Lollapalooza Recap: Making the Green Grade
I spent this past weekend blissed out listening to the vocal stylings of some of my favorite bands at the Lollapalooza music festival in Chicago.
There’s not many things I love more than live music so it was one those ideal summer getaways. The lineup included Passion Pit, Santigold, The Black Keys, Of Monsters and Men, Jack White and Philly’s Dr. Dog.
So, how did the festival’s green efforts fare?
Check out the grades I awarded below:
Packaging: A The almighty wristband that served as festival goers ticket/3-day pass was a more sustainable choice than issuing multiple tickets. Without this wristband you were essentially screwed (Though it did feel a little freeing to tear that baby off on Sunday night.)
On a separate note, instead of bottled water vendors sold only boxed water. While, it is still a much BETTER choice to carry a reusable water bottle the reality is the festival needed to provide an option for those who accidentally forgot their SIGGs at home.
Boxed water is a better alternative to traditional plastic water bottles as it’s made from 76% renewable trees. The wood used to manufacture the boxes is from certified, well managed forests. For more info visit boxed water is better.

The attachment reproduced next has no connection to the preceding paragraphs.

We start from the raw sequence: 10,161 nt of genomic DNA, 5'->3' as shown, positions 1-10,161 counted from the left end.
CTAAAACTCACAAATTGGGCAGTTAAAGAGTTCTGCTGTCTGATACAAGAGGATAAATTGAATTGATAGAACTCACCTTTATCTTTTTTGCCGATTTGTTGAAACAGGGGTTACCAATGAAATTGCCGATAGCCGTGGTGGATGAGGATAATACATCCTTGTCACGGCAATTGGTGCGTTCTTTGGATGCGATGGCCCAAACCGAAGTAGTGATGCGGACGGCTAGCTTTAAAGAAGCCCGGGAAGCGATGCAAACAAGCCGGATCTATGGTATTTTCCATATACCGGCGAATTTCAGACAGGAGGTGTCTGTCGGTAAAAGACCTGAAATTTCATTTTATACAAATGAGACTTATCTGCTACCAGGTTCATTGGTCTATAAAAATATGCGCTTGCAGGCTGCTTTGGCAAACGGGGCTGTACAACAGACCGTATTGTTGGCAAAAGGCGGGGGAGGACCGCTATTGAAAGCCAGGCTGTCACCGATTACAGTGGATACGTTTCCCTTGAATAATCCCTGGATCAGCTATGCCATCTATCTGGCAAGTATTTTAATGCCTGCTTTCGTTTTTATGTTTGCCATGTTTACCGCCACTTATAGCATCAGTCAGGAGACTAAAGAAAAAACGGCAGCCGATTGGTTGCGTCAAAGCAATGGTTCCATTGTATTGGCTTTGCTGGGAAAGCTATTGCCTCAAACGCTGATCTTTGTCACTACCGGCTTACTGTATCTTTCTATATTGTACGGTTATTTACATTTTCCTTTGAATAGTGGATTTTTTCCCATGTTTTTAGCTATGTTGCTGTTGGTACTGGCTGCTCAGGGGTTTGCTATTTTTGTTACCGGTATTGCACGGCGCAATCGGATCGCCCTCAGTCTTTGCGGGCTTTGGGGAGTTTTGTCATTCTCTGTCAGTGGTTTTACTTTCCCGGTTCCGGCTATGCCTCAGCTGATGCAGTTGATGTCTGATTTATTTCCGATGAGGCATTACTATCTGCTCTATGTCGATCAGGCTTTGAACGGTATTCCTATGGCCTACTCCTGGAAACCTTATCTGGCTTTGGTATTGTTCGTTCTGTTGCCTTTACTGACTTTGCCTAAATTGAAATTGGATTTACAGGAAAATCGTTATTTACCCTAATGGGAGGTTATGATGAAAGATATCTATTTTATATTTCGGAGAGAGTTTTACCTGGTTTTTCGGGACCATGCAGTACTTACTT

Thirst stations: C Lollapalooza allowed patrons to bring in empty water bottles they were encouraged to fill at H2O thirst stations. This was a sustainable, practical solution. However, with 100,000 thirsty people hanging out in the hot sun there should have been more than just a few (I spotted 2) water stations! The lines were long, and though they moved fairly quickly this was an area that needs improvement. Had there been more water stations patrons wouldn’t have had to turn to buying their water.
Staffing: B+ As an environmental blogger of course I was stoked to see recycling staff… kind hearted (I imagine!) people roaming through the rowdy crowds and picking up the thousands of beer cans, boxed water and pizza crusts littering the fields. My only gripe? There was simply not enough of these folks. Unfortunately, Lollapalooza-goers get a D for their inability to walk to a trash or recycling can. But until the masses can get better I think that festivals need to be better staffed.
Vendors: B Green Street in Grant Park provided a reprieve from the music and crowds with an art market, mini farmers market, and info on festival environmental initiatives. Noteworthy vendors included eco-friendly designers Synergy Organic Clothing, The Nature Conservancy, and Working Bikes Cooperative – a nonprofit gathering used bikes through out the MidWest and sending them to international bike projects.
Recycling Efforts: A+ I gotta say the sheer amount of recycling bins available was impressive. Every trash can in Grant Park was attached to a recycling bin which was convienent and made an almost mindless choice for people. They were virtually everywhere you looked – despite some folks being too lazy to use them.
Readers, have you hit up any festivals (music or otherwise) this summer? How did you feel about green efforts?